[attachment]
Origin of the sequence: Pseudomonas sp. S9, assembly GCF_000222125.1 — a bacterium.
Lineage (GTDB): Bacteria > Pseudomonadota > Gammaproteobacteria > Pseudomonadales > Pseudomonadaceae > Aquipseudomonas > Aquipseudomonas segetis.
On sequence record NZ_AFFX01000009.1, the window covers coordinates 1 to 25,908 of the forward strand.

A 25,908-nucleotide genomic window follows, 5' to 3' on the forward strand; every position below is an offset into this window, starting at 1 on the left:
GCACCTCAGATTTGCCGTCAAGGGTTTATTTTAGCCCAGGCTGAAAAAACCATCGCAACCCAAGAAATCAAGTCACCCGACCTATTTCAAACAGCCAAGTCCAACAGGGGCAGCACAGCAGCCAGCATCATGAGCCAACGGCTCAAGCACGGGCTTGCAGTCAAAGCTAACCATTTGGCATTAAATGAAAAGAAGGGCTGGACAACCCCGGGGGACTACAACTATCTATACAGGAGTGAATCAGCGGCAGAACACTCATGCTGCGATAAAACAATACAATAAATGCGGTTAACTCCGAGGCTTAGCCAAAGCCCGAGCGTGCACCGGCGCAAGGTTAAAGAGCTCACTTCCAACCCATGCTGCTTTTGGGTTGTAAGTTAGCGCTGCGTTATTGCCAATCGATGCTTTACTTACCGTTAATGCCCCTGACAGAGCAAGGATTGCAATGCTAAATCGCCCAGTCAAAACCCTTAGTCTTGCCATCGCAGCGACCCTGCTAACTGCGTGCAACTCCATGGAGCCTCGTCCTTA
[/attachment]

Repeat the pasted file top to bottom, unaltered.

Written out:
Origin of the sequence: Pseudomonas sp. S9, assembly GCF_000222125.1 — a bacterium.
Lineage (GTDB): Bacteria > Pseudomonadota > Gammaproteobacteria > Pseudomonadales > Pseudomonadaceae > Aquipseudomonas > Aquipseudomonas segetis.
On sequence record NZ_AFFX01000009.1, the window covers coordinates 1 to 25,908 of the forward strand.

A 25,908-nucleotide genomic window follows, 5' to 3' on the forward strand; every position below is an offset into this window, starting at 1 on the left:
GCACCTCAGATTTGCCGTCAAGGGTTTATTTTAGCCCAGGCTGAAAAAACCATCGCAACCCAAGAAATCAAGTCACCCGACCTATTTCAAACAGCCAAGTCCAACAGGGGCAGCACAGCAGCCAGCATCATGAGCCAACGGCTCAAGCACGGGCTTGCAGTCAAAGCTAACCATTTGGCATTAAATGAAAAGAAGGGCTGGACAACCCCGGGGGACTACAACTATCTATACAGGAGTGAATCAGCGGCAGAACACTCATGCTGCGATAAAACAATACAATAAATGCGGTTAACTCCGAGGCTTAGCCAAAGCCCGAGCGTGCACCGGCGCAAGGTTAAAGAGCTCACTTCCAACCCATGCTGCTTTTGGGTTGTAAGTTAGCGCTGCGTTATTGCCAATCGATGCTTTACTTACCGTTAATGCCCCTGACAGAGCAAGGATTGCAATGCTAAATCGCCCAGTCAAAACCCTTAGTCTTGCCATCGCAGCGACCCTGCTAACTGCGTGCAACTCCATGGAGCCTCGTCCTTA